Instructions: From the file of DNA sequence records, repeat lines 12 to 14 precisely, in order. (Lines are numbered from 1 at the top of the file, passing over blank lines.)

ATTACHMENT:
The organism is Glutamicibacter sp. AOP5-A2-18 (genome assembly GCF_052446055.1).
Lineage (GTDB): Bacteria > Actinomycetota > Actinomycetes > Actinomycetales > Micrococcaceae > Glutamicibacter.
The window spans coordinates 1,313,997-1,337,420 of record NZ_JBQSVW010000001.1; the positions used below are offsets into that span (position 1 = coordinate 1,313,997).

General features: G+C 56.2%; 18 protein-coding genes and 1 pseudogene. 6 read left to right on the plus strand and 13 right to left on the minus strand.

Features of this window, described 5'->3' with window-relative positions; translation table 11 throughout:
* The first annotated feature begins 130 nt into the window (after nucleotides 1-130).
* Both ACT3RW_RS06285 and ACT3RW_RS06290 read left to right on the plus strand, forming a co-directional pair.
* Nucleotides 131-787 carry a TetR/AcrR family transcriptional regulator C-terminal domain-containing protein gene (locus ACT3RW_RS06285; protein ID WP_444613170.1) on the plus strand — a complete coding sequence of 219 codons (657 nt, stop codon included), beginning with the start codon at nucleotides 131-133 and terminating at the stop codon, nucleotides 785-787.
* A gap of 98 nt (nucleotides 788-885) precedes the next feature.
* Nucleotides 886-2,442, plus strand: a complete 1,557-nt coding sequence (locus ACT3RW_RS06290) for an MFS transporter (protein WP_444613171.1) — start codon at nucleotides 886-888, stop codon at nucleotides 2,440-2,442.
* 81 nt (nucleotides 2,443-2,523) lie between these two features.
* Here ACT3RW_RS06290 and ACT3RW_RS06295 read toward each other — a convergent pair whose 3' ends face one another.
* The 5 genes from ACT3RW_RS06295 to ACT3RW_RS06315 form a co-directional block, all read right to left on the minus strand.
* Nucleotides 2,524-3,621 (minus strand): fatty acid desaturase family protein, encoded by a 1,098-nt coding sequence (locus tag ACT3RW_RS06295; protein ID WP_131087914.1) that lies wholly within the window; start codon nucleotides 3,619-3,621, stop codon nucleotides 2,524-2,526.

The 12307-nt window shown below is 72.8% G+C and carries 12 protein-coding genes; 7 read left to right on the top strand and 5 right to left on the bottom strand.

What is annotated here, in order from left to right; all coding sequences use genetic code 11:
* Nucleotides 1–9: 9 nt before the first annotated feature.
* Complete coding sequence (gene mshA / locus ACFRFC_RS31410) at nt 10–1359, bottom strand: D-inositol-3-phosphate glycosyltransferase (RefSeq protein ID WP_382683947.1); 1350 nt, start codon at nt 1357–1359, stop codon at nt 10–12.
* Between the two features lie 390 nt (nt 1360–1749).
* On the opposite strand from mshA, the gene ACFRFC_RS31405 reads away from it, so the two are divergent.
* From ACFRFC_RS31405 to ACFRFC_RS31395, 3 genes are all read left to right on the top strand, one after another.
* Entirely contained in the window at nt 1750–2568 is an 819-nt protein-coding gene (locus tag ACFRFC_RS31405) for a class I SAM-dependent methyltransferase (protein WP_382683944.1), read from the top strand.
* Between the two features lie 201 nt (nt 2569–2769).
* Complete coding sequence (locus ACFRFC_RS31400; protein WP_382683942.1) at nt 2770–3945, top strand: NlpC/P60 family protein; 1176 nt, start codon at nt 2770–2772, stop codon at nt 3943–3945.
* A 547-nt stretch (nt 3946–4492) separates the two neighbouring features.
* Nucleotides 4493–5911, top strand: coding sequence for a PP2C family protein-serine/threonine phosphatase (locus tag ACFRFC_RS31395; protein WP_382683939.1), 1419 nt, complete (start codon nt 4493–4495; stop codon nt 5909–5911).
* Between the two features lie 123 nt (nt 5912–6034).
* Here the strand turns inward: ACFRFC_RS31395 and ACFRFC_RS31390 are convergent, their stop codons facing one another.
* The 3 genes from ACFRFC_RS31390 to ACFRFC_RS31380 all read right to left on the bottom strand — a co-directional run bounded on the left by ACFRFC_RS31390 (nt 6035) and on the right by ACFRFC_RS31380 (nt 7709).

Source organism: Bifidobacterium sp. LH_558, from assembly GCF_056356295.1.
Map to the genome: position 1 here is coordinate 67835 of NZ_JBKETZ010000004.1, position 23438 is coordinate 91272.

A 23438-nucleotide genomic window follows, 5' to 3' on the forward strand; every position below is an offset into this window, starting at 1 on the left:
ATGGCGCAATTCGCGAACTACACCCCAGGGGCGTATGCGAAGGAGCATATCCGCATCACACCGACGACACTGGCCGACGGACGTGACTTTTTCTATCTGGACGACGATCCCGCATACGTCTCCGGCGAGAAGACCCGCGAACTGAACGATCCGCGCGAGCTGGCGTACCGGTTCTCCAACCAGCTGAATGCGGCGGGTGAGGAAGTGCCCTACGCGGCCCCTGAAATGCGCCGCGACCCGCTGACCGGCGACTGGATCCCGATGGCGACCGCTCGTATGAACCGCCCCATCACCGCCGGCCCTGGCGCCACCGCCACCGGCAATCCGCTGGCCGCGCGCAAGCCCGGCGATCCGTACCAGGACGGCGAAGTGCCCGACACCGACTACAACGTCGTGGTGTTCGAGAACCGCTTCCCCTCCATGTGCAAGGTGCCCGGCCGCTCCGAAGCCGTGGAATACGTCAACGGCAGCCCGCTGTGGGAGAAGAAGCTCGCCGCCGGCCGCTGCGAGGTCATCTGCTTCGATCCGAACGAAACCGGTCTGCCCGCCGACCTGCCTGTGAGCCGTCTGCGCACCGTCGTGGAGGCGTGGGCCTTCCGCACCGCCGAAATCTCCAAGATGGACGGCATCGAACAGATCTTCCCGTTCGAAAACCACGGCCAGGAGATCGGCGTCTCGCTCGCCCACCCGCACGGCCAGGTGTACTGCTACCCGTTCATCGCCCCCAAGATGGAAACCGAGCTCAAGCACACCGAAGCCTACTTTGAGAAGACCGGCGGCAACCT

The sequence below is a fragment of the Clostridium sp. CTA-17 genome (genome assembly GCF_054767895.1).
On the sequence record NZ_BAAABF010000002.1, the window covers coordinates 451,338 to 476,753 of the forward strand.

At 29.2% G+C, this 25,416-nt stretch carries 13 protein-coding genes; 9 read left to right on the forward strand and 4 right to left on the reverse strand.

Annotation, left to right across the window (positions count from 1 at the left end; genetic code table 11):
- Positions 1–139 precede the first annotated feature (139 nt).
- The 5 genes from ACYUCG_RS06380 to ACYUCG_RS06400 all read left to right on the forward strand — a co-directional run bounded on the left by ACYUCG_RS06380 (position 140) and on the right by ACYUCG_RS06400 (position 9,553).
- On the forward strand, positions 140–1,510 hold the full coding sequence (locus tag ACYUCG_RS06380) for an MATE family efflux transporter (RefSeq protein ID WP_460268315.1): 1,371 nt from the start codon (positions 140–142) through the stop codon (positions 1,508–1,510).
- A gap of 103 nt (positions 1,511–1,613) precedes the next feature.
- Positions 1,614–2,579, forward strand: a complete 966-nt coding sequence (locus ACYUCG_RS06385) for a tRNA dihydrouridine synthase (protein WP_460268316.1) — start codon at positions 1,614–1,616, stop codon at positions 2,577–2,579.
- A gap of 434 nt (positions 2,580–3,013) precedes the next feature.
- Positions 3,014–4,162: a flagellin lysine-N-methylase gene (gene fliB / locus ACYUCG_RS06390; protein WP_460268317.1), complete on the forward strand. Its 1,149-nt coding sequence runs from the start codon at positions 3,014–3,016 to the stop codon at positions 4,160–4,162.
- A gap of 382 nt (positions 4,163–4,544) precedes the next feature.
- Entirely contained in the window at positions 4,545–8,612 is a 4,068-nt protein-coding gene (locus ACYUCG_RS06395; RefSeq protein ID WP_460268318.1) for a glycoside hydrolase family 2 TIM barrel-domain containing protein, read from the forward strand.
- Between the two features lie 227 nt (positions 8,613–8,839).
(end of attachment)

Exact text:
* Here ACT3RW_RS06290 and ACT3RW_RS06295 read toward each other — a convergent pair whose 3' ends face one another.
* The 5 genes from ACT3RW_RS06295 to ACT3RW_RS06315 form a co-directional block, all read right to left on the minus strand.
* Nucleotides 2,524-3,621 (minus strand): fatty acid desaturase family protein, encoded by a 1,098-nt coding sequence (locus tag ACT3RW_RS06295; protein ID WP_131087914.1) that lies wholly within the window; start codon nucleotides 3,619-3,621, stop codon nucleotides 2,524-2,526.